Direct Sunlight

Shooting in direct sunlight can be perilous. In fact, most photographers are taught to avoid shooting in direct sunlight because the light is harsh, the shadows are deep, and it is hard for the subject not to squint. Typically, the light is not flattering, and it's just a pain to shoot in.

But if you look at the pages of high-fashion magazines, photographers regularly shoot in direct sunlight. It has taken on an edgy feel because it breaks traditional photographic rules. Photographers use the harshness of the light to really shape the face and body and to create a certain mood.

For example, Figure 8.2 was achieved using direct sunlight filtering through the trees. Although I usually avoid direct sunlight because of its harshness, here the light illuminating the subject's face made the scene more dramatic and mimicked the light illuminating the background roots. The direct sunlight gives shape and dimension to this particular image.

Direct Sunlight Photography

Figure 8.2

Direct sunlight can be a tool to create dramatic lighting. Although you should use it carefully, it can add dimension and shape to a scene and subject.

Figure 8.2

Direct sunlight can be a tool to create dramatic lighting. Although you should use it carefully, it can add dimension and shape to a scene and subject.

If you shoot in direct sunlight, I have two general recommendations. First, watch the light. Really see how it shapes the subject's face or interacts with the environment. Make it look like you chose to shoot in direct sunlight, not like you had no other choice. Second, try to shoot earlier or later in the day. If you shoot more toward sunrise or sunset, the sun will be at a lower angle in the sky.

These angles of light are more flattering and give definition to your subject. Figure 8.3 was taken near sunset, so the light was rich and golden while shaping the face.

It's easier to shoot in direct sunlight with men because their faces typically can handle the harsh light, although you can use this lighting for both genders.

This lighting technique is surreal and cinematic. In the next dramatic or romantic movie you watch, see how many times you come across this lighting scenario. The light is flattering and creates a feeling of perfection and fantasy. That's why it's popular with my clients. Figure 8.4 was shot using this technique. Notice the mood of fantasy and nostalgia it creates.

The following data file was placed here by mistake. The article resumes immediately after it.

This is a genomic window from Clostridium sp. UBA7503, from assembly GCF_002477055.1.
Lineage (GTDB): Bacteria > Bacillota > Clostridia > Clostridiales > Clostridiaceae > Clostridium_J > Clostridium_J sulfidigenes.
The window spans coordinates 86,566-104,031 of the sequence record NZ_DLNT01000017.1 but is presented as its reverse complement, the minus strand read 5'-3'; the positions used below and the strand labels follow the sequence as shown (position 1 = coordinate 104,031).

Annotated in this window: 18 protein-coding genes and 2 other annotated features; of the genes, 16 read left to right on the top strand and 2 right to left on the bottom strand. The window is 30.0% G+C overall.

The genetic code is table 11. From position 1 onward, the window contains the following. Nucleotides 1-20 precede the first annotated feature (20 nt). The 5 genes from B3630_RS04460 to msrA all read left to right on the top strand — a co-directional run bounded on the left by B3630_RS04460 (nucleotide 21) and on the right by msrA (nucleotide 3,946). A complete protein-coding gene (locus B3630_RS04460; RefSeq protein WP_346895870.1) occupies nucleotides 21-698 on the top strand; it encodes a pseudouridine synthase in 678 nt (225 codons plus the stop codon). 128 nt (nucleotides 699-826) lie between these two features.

Simply put the sun to the subject's back, and use a reflector to bounce light back into her face. This creates almost a glowing halo around the head and nice crisp light on the face. I typically use a 30-inch 3-in-1 or 5-in-1 reflector. The 5-in-1 reflector I'm using has a silver side, a gold side, a silver-gold mix, and a white diffuser in the center. I almost always use the silver or silver-gold mix; however, I wanted a warm and golden look in Figure 8.5, so a gold reflector was appropriate to capture this image.

Direct Light Fashion Photography

Figure 8.3

When shooting in direct sunlight, consider shooting earlier in the day or later in the day when the sun is at a lower angle. This low angle creates an interesting mood and a more flattering effect on the face.

Figure 8.3

When shooting in direct sunlight, consider shooting earlier in the day or later in the day when the sun is at a lower angle. This low angle creates an interesting mood and a more flattering effect on the face.

Sunlight Photography

Figure 8.4

Here, the backlight on the bride's hair makes the scene more romantic and fairytale-like.

Figure 8.4

Here, the backlight on the bride's hair makes the scene more romantic and fairytale-like.

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